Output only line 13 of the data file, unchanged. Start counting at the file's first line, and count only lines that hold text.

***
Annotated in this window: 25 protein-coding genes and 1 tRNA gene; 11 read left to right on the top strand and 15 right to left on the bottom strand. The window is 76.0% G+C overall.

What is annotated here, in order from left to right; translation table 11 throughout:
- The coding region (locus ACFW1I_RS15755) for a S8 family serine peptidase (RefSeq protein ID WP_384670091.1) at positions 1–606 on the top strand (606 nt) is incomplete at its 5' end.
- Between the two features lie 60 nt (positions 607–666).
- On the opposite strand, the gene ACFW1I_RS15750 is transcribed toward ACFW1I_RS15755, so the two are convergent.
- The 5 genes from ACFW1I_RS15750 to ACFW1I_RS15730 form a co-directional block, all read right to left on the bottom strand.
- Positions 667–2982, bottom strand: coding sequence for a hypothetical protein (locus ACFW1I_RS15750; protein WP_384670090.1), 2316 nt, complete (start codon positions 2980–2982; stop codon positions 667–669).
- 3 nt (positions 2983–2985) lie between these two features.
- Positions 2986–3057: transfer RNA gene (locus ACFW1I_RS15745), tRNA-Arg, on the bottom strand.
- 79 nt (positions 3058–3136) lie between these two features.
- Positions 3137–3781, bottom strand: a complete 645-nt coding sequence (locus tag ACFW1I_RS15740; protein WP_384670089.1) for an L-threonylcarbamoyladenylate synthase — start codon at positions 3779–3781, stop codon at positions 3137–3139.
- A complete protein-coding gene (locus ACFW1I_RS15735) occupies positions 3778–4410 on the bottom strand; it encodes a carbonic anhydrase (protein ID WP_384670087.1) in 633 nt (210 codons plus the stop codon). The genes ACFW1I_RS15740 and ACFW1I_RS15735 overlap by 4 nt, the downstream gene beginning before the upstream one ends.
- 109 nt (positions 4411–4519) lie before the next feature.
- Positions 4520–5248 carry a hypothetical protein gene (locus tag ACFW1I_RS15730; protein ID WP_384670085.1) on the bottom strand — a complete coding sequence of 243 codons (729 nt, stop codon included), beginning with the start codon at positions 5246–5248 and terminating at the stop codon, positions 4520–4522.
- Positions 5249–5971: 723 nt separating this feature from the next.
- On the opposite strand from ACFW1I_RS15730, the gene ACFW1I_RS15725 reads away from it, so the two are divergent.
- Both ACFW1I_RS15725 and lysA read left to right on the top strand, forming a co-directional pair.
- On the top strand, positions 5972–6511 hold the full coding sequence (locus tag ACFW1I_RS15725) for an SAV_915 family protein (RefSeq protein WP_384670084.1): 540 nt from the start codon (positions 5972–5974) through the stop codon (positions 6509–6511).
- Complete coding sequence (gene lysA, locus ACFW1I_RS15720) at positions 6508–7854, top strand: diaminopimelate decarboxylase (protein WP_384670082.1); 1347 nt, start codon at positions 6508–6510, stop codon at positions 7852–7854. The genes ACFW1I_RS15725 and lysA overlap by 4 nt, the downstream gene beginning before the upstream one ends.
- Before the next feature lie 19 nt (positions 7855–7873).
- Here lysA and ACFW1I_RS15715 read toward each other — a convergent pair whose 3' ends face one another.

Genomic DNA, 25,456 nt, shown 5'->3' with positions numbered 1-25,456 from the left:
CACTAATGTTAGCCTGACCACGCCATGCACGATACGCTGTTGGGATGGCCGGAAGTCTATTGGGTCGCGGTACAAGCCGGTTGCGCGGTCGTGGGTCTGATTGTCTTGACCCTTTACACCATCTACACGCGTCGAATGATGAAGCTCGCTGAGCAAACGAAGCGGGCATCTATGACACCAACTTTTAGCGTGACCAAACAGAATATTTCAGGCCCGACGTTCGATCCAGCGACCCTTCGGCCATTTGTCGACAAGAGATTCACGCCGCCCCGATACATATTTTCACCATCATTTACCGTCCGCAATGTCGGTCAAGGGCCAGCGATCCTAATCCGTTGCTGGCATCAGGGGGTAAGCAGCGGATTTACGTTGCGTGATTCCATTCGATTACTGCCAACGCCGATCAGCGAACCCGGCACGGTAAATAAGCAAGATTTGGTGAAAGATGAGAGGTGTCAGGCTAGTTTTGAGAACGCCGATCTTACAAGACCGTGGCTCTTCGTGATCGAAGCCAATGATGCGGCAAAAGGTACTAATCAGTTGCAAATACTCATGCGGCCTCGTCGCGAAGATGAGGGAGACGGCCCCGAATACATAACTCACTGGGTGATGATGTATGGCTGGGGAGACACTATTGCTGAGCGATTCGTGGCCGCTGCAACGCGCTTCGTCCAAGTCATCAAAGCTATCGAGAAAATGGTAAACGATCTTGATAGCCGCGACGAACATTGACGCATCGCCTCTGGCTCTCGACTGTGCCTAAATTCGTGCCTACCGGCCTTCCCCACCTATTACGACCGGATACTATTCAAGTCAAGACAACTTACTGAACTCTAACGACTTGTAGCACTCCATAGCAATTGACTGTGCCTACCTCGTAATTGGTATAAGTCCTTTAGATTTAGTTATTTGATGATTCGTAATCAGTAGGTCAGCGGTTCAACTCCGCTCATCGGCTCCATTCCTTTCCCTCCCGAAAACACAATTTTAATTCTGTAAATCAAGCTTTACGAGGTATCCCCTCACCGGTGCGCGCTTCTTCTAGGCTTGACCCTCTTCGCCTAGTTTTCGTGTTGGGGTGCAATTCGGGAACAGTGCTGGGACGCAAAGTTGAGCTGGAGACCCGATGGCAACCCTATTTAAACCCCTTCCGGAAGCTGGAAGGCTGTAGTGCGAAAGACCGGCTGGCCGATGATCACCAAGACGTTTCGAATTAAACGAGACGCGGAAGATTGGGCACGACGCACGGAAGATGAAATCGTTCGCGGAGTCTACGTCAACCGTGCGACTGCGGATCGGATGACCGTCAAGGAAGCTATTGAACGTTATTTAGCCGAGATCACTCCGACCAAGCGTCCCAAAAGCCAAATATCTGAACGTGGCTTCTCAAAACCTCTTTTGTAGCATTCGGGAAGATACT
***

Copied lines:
- 109 nt (positions 4411–4519) lie before the next feature.